Johns Hopkins University President Ronald J. Daniels and Provost Robert C. Lieberman released a statement Monday to university faculty, staff, and students regarding the American Studies Association boycott of Israeli universities.
The statement from Daniels and Lieberman, in full:
Dear Faculty, Students, and Staff:
The American Studies Association voted recently to boycott Israeli academic institutions. Two other organizations of scholars have announced similar boycotts. We are writing to express our views on this issue.
Johns Hopkins stands for the belief that we will advance the human condition through dialogue rather than isolation, and the dissemination of knowledge rather than its restriction. An academic boycott is, thus, an affront to principles that this university cherishes. To curtail the freedom of institutions to participate in the exchange of ideas because of the policies of the government of the country where they reside is to strike at the very mission of our university. The ASA tries to defend the boycott on the ground that it applies formally to Israeli universities rather than individual faculty, but of course, this neglects the profound impact such a ban will have on the scholars who form the intellectual heart and participate actively in the academic life and governance of those universities.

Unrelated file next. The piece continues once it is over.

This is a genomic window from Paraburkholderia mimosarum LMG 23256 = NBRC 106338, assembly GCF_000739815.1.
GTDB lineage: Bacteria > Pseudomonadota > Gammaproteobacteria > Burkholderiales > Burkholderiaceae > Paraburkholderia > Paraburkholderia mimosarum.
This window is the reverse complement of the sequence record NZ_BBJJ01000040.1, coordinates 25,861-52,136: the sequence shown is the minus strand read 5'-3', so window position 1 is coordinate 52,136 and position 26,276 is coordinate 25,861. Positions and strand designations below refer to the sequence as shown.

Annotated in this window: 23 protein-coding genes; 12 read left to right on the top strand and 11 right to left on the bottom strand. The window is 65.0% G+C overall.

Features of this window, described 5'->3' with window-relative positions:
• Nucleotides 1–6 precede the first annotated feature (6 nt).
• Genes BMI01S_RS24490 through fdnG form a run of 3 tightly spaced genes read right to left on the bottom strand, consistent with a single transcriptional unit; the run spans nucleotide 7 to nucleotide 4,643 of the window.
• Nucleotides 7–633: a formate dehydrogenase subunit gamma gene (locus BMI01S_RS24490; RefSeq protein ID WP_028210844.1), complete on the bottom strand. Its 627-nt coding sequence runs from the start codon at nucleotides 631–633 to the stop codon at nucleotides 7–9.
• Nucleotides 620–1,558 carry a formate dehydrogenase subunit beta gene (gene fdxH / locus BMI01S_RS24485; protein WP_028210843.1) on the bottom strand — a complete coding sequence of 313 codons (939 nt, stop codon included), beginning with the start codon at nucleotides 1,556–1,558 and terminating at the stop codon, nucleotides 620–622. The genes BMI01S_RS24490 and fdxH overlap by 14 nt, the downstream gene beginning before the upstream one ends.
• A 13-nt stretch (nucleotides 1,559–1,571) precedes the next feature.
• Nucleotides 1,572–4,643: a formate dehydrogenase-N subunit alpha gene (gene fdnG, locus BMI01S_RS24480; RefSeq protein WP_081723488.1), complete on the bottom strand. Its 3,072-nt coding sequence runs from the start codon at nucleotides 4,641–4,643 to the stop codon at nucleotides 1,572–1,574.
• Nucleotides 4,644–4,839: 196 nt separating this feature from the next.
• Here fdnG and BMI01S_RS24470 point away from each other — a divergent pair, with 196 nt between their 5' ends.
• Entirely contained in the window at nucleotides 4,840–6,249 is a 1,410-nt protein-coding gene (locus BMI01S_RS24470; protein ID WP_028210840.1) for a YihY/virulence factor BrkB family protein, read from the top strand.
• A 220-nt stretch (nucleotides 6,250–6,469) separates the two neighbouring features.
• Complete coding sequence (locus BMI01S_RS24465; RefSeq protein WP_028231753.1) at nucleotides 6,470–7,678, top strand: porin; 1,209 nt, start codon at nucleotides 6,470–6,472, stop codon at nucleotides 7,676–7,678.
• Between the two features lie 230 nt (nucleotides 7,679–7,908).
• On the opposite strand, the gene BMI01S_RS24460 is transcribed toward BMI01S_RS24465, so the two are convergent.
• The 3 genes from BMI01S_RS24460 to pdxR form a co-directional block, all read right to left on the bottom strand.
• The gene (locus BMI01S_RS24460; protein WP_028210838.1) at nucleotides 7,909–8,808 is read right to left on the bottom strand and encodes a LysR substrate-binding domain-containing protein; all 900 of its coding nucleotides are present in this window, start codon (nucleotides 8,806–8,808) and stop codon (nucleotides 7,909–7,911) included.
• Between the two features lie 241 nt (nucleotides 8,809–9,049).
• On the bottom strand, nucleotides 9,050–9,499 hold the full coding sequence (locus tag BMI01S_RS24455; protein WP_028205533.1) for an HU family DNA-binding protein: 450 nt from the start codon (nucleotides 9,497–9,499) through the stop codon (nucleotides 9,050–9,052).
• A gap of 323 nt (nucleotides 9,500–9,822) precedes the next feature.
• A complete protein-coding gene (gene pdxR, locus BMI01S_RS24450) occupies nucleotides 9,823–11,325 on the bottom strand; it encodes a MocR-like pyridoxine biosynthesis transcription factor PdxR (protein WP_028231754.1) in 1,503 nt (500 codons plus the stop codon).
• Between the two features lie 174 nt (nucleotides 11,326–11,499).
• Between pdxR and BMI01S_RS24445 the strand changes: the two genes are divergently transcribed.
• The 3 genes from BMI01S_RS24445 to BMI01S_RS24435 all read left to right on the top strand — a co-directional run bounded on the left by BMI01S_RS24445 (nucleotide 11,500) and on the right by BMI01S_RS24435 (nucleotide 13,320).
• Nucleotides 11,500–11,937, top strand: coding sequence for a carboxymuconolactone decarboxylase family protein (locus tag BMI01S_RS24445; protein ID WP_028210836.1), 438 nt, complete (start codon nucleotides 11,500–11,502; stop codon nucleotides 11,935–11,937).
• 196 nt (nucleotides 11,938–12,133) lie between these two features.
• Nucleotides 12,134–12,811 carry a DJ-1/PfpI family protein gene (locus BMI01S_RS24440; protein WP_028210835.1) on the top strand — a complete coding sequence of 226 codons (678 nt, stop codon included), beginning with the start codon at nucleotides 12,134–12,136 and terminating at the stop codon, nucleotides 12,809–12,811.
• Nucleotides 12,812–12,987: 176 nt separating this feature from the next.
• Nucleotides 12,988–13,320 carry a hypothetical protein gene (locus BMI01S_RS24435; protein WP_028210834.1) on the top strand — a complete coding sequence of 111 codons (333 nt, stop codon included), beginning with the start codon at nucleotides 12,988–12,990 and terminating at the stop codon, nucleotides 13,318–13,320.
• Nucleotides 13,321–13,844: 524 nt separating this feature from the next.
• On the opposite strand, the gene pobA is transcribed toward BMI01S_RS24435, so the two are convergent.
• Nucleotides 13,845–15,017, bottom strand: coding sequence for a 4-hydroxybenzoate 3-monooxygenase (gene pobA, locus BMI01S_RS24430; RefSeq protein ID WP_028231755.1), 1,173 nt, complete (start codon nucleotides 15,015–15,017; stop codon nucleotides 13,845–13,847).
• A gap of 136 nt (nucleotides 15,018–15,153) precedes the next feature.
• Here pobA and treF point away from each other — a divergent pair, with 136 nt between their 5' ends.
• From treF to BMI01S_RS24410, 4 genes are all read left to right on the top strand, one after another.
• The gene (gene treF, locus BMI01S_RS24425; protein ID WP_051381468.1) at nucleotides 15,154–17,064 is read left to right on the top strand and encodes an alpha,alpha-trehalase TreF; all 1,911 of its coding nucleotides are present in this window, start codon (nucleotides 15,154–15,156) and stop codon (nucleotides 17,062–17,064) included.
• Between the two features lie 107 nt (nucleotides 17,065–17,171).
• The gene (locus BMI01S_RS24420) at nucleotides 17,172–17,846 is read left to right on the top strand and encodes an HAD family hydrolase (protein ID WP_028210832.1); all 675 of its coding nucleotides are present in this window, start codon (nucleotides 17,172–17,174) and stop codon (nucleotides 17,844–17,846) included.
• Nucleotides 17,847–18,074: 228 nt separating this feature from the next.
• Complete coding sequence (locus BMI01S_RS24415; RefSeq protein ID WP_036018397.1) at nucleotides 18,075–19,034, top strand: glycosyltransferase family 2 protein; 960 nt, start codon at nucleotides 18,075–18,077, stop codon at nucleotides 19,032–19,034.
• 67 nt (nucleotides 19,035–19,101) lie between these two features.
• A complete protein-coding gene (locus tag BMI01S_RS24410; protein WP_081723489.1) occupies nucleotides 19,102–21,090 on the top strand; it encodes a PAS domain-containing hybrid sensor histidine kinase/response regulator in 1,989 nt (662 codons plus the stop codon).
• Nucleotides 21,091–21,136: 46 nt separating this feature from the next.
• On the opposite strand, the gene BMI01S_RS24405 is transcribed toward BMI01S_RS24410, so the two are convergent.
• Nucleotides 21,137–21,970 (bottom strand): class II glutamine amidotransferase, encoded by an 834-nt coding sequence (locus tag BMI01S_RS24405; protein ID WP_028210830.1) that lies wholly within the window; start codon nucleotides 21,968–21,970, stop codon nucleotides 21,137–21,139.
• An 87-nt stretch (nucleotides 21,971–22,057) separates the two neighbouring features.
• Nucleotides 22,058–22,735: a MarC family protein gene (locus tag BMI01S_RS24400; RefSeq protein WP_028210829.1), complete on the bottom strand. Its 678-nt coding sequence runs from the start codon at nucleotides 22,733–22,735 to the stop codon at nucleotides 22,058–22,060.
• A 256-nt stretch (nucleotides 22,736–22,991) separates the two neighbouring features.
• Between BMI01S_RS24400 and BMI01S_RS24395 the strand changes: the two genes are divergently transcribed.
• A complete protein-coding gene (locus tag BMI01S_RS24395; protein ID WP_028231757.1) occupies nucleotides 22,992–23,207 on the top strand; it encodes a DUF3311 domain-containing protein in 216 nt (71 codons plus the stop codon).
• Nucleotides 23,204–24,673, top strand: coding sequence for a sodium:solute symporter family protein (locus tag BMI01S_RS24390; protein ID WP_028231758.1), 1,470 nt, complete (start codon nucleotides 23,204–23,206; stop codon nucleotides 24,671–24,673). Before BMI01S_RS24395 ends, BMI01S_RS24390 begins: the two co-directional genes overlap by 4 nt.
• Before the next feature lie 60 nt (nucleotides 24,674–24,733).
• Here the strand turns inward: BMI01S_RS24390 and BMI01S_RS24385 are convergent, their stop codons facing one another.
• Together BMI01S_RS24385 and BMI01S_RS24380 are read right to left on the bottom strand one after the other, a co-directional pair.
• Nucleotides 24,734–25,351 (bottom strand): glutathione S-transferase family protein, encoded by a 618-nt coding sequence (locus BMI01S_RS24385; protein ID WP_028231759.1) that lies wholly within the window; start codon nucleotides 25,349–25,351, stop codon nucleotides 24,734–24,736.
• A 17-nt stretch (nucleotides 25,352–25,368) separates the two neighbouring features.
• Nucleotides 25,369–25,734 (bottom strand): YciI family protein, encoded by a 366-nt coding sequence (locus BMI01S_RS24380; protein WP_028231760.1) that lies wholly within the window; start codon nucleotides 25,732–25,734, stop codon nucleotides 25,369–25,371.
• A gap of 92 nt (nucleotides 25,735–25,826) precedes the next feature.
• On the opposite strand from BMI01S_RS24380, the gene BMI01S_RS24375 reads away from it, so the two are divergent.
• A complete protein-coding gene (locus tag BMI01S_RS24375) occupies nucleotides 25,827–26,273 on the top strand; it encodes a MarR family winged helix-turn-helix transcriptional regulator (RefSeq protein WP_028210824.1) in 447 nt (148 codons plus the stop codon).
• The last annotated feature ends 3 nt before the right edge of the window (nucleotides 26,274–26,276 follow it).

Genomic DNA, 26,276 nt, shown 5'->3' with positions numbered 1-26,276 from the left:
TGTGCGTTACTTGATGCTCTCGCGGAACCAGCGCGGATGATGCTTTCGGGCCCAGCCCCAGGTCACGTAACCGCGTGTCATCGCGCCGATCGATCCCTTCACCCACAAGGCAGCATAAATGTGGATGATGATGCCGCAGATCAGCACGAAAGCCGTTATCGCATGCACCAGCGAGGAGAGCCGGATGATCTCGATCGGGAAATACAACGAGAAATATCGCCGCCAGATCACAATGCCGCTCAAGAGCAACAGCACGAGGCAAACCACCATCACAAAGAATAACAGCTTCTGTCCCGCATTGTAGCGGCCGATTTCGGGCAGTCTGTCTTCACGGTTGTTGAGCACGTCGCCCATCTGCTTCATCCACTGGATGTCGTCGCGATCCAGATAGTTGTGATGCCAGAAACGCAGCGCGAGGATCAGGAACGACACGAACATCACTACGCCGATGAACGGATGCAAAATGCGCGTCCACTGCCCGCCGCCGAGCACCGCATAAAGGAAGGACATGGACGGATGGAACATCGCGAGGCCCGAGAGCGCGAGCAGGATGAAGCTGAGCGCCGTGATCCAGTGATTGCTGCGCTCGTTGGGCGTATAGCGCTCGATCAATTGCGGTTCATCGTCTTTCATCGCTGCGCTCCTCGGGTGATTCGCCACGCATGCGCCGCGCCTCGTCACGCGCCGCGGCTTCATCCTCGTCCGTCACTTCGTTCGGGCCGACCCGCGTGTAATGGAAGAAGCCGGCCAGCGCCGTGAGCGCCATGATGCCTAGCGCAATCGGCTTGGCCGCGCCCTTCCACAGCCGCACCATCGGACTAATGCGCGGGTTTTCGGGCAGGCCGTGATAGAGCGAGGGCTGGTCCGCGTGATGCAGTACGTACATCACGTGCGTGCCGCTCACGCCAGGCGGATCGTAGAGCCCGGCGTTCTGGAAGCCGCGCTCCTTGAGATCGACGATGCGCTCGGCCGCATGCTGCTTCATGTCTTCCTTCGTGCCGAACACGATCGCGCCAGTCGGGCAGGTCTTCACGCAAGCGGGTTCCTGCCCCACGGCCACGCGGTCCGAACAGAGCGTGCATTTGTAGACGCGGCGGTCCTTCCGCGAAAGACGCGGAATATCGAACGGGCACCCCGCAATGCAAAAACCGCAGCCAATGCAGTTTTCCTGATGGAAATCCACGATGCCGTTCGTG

The Israeli-Palestinian conflict is, of course, a complex matter on which many in our community hold passionate and competing views. We can all agree, however, that one essential ingredient to the resolution of that conflict will be the free exchange of information and open debate of ideas. This boycott is a contradiction, one that threatens what it purports to protect: the freedom of thought and expression that is the heartbeat of our academic community.
We therefore reject the ASA's efforts to impose a boycott on institutions of higher education in Israel, or any other nation. For the same reasons, although Johns Hopkins is not an institutional member of the American Studies Association, we also reject calls to boycott the boycotters, or to dissociate from the Association or other organizations of scholars as an expression of protest against their votes.
We fully expect that members of our community will, in the finest traditions of our university, continue to give voice to their ideas and convictions. We oppose closing off avenues for fellow scholars in another nation to do the same.
Last week, the 5,000-member association, the nation's oldest and largest association devoted to the interdisciplinary study of American culture and history, voted to support an academic boycott of Israeli academic institutions to protest Israel's treatment of Palestinians. Nearly two-thirds of the 1,252 votes cast by the ASA's members were in support of the boycott resolution.
Since then, the boycott has been rejected and criticized by dozens of U.S. colleges and universities and by two major associations of institutions of higher education, the Association of American Universities and the Association of American University Professors.